Chronic stress skews decision toward high-risk/high-benefit

Discussion in 'Psychology' started by sle, Nov 19, 2017.

  1. I understand, but in this particular case it's a stylised experiment... I am just trying to understand the possible evolutionary rationale.

    I suppose what I am trying to say is that I am having trouble with a concept of "chronic stress" for an animal. Isn't it possible that even short-term stress for, say, a rodent is most often associated with a bad outcome (e.g. getting eaten; a rodent's survival probability conditional on short-term stress is very low, I imagine)? Which might suggest that "chronic stress" is just stress, period. So the response which is being observed is actually just a generic 'panic"-style reaction?

    Unfortunately, I can't access the full text of the article, so not sure whether they may have addressed this.
    #11     Nov 19, 2017
    comagnum likes this.
  2. Simples


    High risk is high stress. High risk over longer time leads to chronic stress, means risk it all or burn it all, type of mentality. Humans crave escape from stress.
    #12     Nov 19, 2017
    niko79542 likes this.
  3. sle


    It's run of the mill stress. In this case, they probably expose the poor animal to bright light (cause they like it dark). They specifically say that they are able to reproduce this effect by electrically stimulating specific parts of the brain for a while.

    I wonder if it's possible to do a retrospective study of some sort on humans that will confirm this. Like a trader who is always threatened to get fired is acting dumber than the guy who's secure :)
    #13     Nov 19, 2017
  4. niko79542


    Just [anecdotal evidence]. I find this to be true. And maybe one reason I am not cut out to be a day trader. I find it hard to stay glued to a screen. Even with <1.0% capital at risk, it stressses me out. Why stress myself out for something that is not contributing to the bottom line.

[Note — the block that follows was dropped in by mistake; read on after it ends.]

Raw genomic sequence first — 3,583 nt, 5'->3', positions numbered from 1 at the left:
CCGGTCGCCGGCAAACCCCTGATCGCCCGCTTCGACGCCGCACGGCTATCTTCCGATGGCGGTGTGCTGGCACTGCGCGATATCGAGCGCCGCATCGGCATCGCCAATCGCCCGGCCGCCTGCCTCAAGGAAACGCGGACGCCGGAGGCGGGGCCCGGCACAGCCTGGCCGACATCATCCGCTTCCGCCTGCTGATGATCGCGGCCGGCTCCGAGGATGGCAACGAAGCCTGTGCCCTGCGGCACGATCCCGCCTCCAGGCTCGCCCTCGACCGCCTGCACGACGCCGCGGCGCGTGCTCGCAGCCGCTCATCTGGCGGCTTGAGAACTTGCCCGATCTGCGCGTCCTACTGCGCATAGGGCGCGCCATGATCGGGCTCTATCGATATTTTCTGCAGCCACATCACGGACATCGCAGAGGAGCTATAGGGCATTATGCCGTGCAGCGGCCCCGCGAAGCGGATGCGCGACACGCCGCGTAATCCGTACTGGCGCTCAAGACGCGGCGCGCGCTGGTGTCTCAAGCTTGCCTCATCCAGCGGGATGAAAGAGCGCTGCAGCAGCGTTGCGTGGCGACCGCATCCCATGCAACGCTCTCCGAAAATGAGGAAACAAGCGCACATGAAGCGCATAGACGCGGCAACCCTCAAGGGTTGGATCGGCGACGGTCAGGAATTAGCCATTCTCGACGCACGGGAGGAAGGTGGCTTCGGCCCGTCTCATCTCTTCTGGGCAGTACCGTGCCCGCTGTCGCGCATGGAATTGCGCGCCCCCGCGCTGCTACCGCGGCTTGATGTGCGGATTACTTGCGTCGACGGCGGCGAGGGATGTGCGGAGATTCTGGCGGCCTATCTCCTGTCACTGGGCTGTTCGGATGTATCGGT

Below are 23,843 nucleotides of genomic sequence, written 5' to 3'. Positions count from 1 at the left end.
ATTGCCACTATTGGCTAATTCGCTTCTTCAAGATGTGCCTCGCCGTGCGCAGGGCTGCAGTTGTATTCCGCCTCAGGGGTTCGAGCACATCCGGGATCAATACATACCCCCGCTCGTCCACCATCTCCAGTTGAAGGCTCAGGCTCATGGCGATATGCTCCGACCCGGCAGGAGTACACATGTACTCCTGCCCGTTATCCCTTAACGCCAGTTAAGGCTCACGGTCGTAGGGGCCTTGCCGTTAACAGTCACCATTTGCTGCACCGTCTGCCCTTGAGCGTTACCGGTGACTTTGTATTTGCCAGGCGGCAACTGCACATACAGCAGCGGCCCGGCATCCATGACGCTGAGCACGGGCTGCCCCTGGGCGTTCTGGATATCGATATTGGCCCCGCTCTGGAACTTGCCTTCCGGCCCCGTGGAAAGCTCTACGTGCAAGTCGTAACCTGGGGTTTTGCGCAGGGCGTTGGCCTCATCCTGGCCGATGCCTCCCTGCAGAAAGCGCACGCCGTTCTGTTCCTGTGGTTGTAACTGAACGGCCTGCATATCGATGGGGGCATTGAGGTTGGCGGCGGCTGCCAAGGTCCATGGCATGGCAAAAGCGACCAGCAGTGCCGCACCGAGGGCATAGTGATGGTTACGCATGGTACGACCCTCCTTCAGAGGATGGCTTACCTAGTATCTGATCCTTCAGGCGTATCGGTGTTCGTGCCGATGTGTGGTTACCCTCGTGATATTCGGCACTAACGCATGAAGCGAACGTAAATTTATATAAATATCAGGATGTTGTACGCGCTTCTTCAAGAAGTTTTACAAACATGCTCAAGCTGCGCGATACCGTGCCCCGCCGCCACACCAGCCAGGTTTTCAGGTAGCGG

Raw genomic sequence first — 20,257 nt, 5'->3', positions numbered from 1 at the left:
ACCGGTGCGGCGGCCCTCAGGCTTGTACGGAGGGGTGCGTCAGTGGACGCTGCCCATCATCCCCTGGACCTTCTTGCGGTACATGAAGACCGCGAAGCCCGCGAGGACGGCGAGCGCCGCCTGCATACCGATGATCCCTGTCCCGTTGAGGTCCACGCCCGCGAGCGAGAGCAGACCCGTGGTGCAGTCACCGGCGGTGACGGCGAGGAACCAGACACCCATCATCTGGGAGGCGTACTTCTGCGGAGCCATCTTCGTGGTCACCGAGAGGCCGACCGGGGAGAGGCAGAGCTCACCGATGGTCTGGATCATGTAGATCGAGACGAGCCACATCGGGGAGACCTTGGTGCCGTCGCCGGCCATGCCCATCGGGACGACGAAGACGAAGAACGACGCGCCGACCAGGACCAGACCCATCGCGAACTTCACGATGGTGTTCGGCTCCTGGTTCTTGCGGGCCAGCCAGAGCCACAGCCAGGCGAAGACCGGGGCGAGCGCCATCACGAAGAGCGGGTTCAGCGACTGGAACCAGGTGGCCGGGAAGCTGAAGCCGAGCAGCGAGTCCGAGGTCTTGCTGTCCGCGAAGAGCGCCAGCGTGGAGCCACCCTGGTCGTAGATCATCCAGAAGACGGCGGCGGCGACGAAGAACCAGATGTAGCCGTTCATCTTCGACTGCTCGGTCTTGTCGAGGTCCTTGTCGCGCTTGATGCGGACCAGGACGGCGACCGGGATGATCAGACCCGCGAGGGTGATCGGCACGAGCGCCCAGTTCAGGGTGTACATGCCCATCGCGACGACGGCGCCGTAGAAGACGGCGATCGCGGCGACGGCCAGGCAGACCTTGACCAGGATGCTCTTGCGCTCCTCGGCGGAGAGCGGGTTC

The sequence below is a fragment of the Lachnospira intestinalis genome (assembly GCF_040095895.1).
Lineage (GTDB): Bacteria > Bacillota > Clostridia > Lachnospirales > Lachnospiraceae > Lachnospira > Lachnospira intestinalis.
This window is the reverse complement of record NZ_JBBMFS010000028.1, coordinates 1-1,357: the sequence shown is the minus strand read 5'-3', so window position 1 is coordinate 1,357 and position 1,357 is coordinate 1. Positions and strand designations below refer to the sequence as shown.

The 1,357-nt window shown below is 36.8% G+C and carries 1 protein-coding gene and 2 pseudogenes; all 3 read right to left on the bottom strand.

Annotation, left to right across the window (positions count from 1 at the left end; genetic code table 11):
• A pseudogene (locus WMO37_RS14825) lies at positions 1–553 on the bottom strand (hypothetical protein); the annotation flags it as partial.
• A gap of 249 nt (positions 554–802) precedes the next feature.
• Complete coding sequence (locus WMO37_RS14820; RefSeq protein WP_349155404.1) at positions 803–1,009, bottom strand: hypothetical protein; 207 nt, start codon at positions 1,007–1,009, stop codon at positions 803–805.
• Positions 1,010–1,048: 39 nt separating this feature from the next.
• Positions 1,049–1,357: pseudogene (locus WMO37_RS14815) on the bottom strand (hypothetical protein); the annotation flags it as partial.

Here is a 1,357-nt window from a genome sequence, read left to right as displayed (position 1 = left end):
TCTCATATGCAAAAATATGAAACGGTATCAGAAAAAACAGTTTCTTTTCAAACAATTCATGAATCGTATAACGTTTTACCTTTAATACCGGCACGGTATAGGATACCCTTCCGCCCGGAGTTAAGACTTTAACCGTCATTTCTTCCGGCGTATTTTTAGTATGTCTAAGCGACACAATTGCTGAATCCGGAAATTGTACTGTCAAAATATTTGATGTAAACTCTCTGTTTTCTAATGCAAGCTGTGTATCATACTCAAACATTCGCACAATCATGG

I'll take a walk in the park and a night out ballet dancing over watching the markets. Come to think of it, reading this forum stresses me out too. People are always talking about how impossible it is to be a full time retail trader.
    #14     Nov 19, 2017
  5. eurusdzn


    Could time , or lack of it, be considered stress that causes poor decisions?
    Bucket list skydiving may not be wise.
    Playing catch up in December to achieve the year end numbers of your peers.
    Playing catch up at 55 years old so you can retire at 62 years old.

    Who here hasn't hurried to cross a street and lost a leg?
    #15     Nov 19, 2017
    tommcginnis and niko79542 like this.
  6. tommcginnis


    Think of a standard risk+reward evaluation: into the choice function goes elements of
    1) absolute payoff ($$$)
    2) outcomes' probabilities ("vol")
    3) time ("Tick-tock tick-tock, Clarice.")

    With an experience of deprivation, seeking low volatility beats return
    (And the cash goes under the mattress, or the gold gets buried in the back yard.)

    With chronic loss, time becomes paramount, and you want any reward right now.
    (And so the $5 you gave to the homeless guy for a Rally burger over the next 5 days, becomes instead a bottle of Mad Dog for a good drunk over the next 5 hours.)

    There is a famed (and repeated) study of children wherein they were offered a cookie now, or 3 cookies in an hour. The ones who 3-cookies-later (the ones who invested time) consistently fared better later in life.
    #16     Nov 20, 2017
    Simples likes this.
  7. tommcginnis


    I missed your 'time' remark first time through. You're right on target.
    #17     Nov 20, 2017
  8. sle


    The time/volatility incentive is an interesting hypothesis. To summarize, you’re equating uncertainty with stress (a reasonable thought). It’s perfectly sensible to maximize the current payoff if the future payouts are less probable.
    #18     Nov 20, 2017
    tommcginnis and Simples like this.
  9. Simples


    But how rational are people behaving, or do they react by instinct ("feeling") more? There are studies on people who have lost emotions/feelings, they become incapable of decision-making and initiative-taking, so it seems "feeling" is more fundamental, so-called "rational" thought-processes not possible without it!
    #19     Nov 20, 2017
    tommcginnis likes this.
  10. tommcginnis


    ... And with that, you just explained the difference between 30-year mortgages (secured by that lien) versus "Pay-day Loan" operators and credit cards, who operate on a "Promise-to-Pay".
    #20     Nov 20, 2017